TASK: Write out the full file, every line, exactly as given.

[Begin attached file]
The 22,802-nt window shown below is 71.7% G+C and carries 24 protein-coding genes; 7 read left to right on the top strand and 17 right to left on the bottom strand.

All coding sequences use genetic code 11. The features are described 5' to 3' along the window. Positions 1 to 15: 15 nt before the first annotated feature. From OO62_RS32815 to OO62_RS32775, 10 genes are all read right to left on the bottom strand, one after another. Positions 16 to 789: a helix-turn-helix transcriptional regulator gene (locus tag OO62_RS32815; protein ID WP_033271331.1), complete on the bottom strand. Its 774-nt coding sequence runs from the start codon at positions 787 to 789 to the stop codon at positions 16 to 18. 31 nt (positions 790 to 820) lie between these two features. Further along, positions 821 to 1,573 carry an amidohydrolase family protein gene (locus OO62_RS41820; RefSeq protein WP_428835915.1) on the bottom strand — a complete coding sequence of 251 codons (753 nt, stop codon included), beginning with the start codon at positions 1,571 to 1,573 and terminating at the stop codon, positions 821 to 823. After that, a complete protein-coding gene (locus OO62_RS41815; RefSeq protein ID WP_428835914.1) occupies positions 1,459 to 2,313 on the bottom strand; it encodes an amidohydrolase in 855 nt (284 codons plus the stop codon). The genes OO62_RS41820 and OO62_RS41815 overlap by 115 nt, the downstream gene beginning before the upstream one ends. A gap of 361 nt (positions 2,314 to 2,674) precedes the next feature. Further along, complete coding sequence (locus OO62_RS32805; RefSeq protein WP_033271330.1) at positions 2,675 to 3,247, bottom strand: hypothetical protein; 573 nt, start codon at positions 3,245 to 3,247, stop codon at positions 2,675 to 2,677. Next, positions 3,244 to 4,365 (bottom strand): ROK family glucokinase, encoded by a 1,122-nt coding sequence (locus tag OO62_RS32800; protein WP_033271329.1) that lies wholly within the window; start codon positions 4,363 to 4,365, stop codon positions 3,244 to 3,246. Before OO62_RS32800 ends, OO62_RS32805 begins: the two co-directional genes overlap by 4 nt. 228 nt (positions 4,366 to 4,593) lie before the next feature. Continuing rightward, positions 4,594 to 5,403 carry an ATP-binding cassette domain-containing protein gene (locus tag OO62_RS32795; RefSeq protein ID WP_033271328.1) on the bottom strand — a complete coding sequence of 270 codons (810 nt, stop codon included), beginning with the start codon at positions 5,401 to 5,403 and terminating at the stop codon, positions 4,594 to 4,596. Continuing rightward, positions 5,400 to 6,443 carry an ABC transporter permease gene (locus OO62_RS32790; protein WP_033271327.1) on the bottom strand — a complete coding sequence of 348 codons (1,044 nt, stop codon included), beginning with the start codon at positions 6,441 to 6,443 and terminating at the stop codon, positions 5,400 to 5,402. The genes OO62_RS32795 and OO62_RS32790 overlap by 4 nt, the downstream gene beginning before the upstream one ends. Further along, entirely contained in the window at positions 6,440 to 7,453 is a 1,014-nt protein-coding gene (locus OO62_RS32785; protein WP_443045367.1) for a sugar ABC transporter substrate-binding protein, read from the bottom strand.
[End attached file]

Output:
The 22,802-nt window shown below is 71.7% G+C and carries 24 protein-coding genes; 7 read left to right on the top strand and 17 right to left on the bottom strand.

All coding sequences use genetic code 11. The features are described 5' to 3' along the window. Positions 1 to 15: 15 nt before the first annotated feature. From OO62_RS32815 to OO62_RS32775, 10 genes are all read right to left on the bottom strand, one after another. Positions 16 to 789: a helix-turn-helix transcriptional regulator gene (locus tag OO62_RS32815; protein ID WP_033271331.1), complete on the bottom strand. Its 774-nt coding sequence runs from the start codon at positions 787 to 789 to the stop codon at positions 16 to 18. 31 nt (positions 790 to 820) lie between these two features. Further along, positions 821 to 1,573 carry an amidohydrolase family protein gene (locus OO62_RS41820; RefSeq protein WP_428835915.1) on the bottom strand — a complete coding sequence of 251 codons (753 nt, stop codon included), beginning with the start codon at positions 1,571 to 1,573 and terminating at the stop codon, positions 821 to 823. After that, a complete protein-coding gene (locus OO62_RS41815; RefSeq protein ID WP_428835914.1) occupies positions 1,459 to 2,313 on the bottom strand; it encodes an amidohydrolase in 855 nt (284 codons plus the stop codon). The genes OO62_RS41820 and OO62_RS41815 overlap by 115 nt, the downstream gene beginning before the upstream one ends. A gap of 361 nt (positions 2,314 to 2,674) precedes the next feature. Further along, complete coding sequence (locus OO62_RS32805; RefSeq protein WP_033271330.1) at positions 2,675 to 3,247, bottom strand: hypothetical protein; 573 nt, start codon at positions 3,245 to 3,247, stop codon at positions 2,675 to 2,677. Next, positions 3,244 to 4,365 (bottom strand): ROK family glucokinase, encoded by a 1,122-nt coding sequence (locus tag OO62_RS32800; protein WP_033271329.1) that lies wholly within the window; start codon positions 4,363 to 4,365, stop codon positions 3,244 to 3,246. Before OO62_RS32800 ends, OO62_RS32805 begins: the two co-directional genes overlap by 4 nt. 228 nt (positions 4,366 to 4,593) lie before the next feature. Continuing rightward, positions 4,594 to 5,403 carry an ATP-binding cassette domain-containing protein gene (locus tag OO62_RS32795; RefSeq protein ID WP_033271328.1) on the bottom strand — a complete coding sequence of 270 codons (810 nt, stop codon included), beginning with the start codon at positions 5,401 to 5,403 and terminating at the stop codon, positions 4,594 to 4,596. Continuing rightward, positions 5,400 to 6,443 carry an ABC transporter permease gene (locus OO62_RS32790; protein WP_033271327.1) on the bottom strand — a complete coding sequence of 348 codons (1,044 nt, stop codon included), beginning with the start codon at positions 6,441 to 6,443 and terminating at the stop codon, positions 5,400 to 5,402. The genes OO62_RS32795 and OO62_RS32790 overlap by 4 nt, the downstream gene beginning before the upstream one ends. Further along, entirely contained in the window at positions 6,440 to 7,453 is a 1,014-nt protein-coding gene (locus OO62_RS32785; protein WP_443045367.1) for a sugar ABC transporter substrate-binding protein, read from the bottom strand.